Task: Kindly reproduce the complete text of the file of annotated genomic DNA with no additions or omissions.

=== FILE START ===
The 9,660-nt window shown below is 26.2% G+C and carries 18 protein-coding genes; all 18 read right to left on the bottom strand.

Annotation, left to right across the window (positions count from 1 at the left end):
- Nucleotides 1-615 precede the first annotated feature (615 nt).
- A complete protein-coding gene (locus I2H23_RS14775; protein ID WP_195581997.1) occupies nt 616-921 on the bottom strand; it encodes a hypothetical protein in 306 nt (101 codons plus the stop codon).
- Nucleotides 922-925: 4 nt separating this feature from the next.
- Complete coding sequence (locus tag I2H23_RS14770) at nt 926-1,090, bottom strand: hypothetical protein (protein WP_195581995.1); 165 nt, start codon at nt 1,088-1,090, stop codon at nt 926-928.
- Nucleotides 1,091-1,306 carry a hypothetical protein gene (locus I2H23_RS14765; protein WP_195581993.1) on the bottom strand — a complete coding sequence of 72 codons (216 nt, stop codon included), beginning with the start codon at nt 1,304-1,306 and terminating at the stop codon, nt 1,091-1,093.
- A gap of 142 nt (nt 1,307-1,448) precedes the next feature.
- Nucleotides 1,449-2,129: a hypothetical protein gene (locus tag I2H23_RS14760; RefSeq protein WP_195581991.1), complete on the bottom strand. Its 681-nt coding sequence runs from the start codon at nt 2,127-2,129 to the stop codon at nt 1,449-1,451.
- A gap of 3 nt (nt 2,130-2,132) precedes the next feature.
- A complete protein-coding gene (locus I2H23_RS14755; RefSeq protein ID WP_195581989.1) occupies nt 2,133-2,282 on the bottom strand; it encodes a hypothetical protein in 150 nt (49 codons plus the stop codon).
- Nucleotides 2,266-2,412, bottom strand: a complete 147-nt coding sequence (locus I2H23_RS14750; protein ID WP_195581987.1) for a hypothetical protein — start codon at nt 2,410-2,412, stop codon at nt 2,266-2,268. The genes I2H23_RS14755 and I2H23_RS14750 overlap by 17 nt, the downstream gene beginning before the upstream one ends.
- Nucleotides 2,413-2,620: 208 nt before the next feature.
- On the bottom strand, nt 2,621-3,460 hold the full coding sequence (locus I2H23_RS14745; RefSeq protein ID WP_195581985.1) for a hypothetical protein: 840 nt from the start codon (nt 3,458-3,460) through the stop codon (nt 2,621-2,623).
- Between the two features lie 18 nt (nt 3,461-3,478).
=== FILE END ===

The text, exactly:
The 9,660-nt window shown below is 26.2% G+C and carries 18 protein-coding genes; all 18 read right to left on the bottom strand.

Annotation, left to right across the window (positions count from 1 at the left end):
- Nucleotides 1-615 precede the first annotated feature (615 nt).
- A complete protein-coding gene (locus I2H23_RS14775; protein ID WP_195581997.1) occupies nt 616-921 on the bottom strand; it encodes a hypothetical protein in 306 nt (101 codons plus the stop codon).
- Nucleotides 922-925: 4 nt separating this feature from the next.
- Complete coding sequence (locus tag I2H23_RS14770) at nt 926-1,090, bottom strand: hypothetical protein (protein WP_195581995.1); 165 nt, start codon at nt 1,088-1,090, stop codon at nt 926-928.
- Nucleotides 1,091-1,306 carry a hypothetical protein gene (locus I2H23_RS14765; protein WP_195581993.1) on the bottom strand — a complete coding sequence of 72 codons (216 nt, stop codon included), beginning with the start codon at nt 1,304-1,306 and terminating at the stop codon, nt 1,091-1,093.
- A gap of 142 nt (nt 1,307-1,448) precedes the next feature.
- Nucleotides 1,449-2,129: a hypothetical protein gene (locus tag I2H23_RS14760; RefSeq protein WP_195581991.1), complete on the bottom strand. Its 681-nt coding sequence runs from the start codon at nt 2,127-2,129 to the stop codon at nt 1,449-1,451.
- A gap of 3 nt (nt 2,130-2,132) precedes the next feature.
- A complete protein-coding gene (locus I2H23_RS14755; RefSeq protein ID WP_195581989.1) occupies nt 2,133-2,282 on the bottom strand; it encodes a hypothetical protein in 150 nt (49 codons plus the stop codon).
- Nucleotides 2,266-2,412, bottom strand: a complete 147-nt coding sequence (locus I2H23_RS14750; protein ID WP_195581987.1) for a hypothetical protein — start codon at nt 2,410-2,412, stop codon at nt 2,266-2,268. The genes I2H23_RS14755 and I2H23_RS14750 overlap by 17 nt, the downstream gene beginning before the upstream one ends.
- Nucleotides 2,413-2,620: 208 nt before the next feature.
- On the bottom strand, nt 2,621-3,460 hold the full coding sequence (locus I2H23_RS14745; RefSeq protein ID WP_195581985.1) for a hypothetical protein: 840 nt from the start codon (nt 3,458-3,460) through the stop codon (nt 2,621-2,623).
- Between the two features lie 18 nt (nt 3,461-3,478).